On August 24, 2015, the Ninth Circuit found that the CFPB’s interpretation offered in an amicus brief of 12 U.S.C. § 2607(c)(2) of the Real Estate Settlement Procedures Act (RESPA) was not entitled to Chevron deference (Edwards v. The First Am. Corp., No. 13-55542).
The provision at issue was the statutory safe harbor for the RESPA anti-kickback prohibition: “Notwithstanding the general prohibition of exchanging any thing of value for a referral, a statutory safe harbor exempts a payment from RESPA violation if the payment—despite being made simultaneously with a referral—was ‘for goods or facilities actually furnished or for services actually performed.’” Slip Op. at 10 (quoting 12 U.S.C. § 2607(c)(2)). The question was whether an ownership interest exchanged could be categorized as a good, facility, or service.
In an amicus brief, the CFPB—the agency with regulatory authority for RESPA—contended “that § 2607(c)(2) does not apply to the transactions [in question] because First American’s payment for ownership interests is not a payment for goods, facilities, or services” and the Bureau urged the Court “to give deference to its interpretation.” Slip Op. at 11. The Ninth Circuit concluded that the “agency’s interpretation of the statute—when presented in an amicus brief—is not promulgated in the exercise of its formal rule-making authority, so no Chevron deference is warranted.” The Ninth Circuit also concluded that “because the statutory terms at issue are not ambiguous, no deference is merited.” Id. at 12.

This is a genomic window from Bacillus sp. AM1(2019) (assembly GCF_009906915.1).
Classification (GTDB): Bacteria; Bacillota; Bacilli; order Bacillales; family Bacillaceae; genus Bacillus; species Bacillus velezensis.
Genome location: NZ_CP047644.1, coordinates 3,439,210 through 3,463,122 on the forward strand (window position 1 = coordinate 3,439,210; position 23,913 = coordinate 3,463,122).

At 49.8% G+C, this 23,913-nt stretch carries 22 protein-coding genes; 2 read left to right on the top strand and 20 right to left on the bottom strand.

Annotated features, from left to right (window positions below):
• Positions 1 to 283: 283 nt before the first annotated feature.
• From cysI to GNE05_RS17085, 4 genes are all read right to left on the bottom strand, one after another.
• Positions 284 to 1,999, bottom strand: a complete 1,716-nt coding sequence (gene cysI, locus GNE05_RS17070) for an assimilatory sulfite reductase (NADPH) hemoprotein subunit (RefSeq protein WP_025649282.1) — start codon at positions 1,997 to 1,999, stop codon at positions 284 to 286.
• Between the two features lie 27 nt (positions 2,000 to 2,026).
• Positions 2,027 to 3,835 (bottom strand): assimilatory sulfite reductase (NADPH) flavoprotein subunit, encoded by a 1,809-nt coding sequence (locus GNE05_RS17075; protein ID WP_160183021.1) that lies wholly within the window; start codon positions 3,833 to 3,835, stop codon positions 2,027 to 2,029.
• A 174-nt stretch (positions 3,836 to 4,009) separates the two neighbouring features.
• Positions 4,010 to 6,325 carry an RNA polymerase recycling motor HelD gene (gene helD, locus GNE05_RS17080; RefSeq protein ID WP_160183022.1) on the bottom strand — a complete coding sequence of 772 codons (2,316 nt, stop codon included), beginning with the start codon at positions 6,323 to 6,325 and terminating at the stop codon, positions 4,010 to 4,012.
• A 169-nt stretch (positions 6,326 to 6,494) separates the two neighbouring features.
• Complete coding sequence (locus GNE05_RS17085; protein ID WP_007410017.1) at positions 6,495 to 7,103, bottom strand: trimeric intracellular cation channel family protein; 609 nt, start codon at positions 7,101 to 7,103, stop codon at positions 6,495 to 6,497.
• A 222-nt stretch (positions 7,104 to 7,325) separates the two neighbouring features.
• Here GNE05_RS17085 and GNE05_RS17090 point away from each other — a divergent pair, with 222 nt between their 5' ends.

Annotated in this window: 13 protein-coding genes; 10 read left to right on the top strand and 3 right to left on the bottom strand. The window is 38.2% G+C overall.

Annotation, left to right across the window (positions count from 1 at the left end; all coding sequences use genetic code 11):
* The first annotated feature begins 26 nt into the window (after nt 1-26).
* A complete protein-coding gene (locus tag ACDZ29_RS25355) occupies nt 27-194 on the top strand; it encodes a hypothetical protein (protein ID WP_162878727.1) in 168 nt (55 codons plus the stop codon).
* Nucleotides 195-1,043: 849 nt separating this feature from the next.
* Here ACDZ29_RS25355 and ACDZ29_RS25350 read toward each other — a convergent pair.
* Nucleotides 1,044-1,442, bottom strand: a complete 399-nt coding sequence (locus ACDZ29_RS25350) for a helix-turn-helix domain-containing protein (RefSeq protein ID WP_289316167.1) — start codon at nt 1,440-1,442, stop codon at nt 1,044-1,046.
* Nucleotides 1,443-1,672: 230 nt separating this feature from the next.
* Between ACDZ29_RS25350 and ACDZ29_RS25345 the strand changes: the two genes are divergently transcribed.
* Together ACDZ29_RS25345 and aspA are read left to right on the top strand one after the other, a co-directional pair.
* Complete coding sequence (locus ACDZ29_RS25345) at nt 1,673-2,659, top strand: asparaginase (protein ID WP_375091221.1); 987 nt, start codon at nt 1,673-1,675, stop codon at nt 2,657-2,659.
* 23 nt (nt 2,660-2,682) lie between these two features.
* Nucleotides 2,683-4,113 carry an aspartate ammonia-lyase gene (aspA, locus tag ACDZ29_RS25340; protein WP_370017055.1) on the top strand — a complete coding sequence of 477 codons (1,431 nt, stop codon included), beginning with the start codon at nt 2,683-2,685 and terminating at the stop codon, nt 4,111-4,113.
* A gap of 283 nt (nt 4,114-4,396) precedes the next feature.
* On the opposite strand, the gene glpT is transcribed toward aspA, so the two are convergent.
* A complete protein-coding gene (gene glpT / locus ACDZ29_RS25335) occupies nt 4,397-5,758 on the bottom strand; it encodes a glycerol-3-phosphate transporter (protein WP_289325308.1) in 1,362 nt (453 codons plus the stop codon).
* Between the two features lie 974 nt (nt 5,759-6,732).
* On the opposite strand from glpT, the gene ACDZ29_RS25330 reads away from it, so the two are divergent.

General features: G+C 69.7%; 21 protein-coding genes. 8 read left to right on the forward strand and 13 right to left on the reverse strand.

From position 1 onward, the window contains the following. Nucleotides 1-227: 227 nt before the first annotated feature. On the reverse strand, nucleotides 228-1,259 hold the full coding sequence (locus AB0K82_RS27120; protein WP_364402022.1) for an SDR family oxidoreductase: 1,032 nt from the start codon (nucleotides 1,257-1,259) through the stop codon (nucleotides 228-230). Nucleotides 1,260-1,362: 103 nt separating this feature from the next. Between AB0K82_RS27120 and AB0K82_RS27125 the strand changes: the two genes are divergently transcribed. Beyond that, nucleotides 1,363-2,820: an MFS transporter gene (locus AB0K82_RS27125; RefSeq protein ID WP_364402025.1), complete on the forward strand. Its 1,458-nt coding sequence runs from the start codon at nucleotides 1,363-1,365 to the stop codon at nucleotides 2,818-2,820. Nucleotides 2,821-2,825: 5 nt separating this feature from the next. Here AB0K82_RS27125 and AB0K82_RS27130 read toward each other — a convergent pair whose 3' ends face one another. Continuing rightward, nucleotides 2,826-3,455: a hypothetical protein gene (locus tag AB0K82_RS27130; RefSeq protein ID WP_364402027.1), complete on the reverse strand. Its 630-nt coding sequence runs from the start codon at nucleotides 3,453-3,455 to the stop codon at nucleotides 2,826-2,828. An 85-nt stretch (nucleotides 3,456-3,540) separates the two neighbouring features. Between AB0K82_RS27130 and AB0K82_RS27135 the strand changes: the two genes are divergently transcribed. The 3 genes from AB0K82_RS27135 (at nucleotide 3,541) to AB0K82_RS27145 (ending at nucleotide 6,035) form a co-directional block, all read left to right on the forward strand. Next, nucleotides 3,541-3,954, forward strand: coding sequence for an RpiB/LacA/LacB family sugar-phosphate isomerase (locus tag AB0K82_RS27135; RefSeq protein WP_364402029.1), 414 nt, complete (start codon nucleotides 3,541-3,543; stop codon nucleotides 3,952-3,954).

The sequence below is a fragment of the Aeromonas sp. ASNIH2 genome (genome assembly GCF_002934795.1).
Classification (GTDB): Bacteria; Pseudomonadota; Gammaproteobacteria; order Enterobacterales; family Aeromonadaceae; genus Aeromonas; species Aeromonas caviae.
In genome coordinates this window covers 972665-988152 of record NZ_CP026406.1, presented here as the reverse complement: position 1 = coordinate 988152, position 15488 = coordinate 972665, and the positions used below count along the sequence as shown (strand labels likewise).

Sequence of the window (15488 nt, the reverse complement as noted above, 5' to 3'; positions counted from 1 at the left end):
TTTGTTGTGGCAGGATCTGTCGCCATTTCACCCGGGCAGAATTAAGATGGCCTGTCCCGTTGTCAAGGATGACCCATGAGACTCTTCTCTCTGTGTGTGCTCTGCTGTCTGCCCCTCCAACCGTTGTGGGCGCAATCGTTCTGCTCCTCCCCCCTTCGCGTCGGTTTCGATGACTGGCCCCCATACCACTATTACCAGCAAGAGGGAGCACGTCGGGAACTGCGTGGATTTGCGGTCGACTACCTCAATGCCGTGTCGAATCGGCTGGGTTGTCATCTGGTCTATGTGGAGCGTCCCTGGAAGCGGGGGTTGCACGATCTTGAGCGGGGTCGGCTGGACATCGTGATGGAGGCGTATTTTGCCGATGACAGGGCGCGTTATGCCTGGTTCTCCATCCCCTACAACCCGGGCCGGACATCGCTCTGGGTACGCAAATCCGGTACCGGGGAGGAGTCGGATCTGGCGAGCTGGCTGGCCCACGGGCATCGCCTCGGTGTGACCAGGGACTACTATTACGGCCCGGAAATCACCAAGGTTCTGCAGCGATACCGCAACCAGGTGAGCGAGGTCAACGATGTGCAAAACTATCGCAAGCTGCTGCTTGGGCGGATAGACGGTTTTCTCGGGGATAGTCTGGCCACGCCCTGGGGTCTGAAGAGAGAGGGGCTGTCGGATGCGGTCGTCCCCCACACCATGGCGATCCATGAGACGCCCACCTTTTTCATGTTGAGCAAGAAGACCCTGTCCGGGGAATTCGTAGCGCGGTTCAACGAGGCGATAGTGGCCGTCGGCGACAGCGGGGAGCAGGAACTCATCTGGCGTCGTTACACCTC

The Court nevertheless agreed with the CFPB’s interpretation based on the language of the statute, finding that the “the meanings of ‘goods,’ ‘facilities,’ and ‘services’ are plain,” and that “ownership interests purchased by First American are equity shares, not goods, services, or facilities.” Id. at 13. The Court concluded that, because the safe harbor could not apply to those circumstances as a matter of law, “the district court erred in relying on § 2607(c)(2) to determine the propriety of class certification.” Id. The case has been remanded.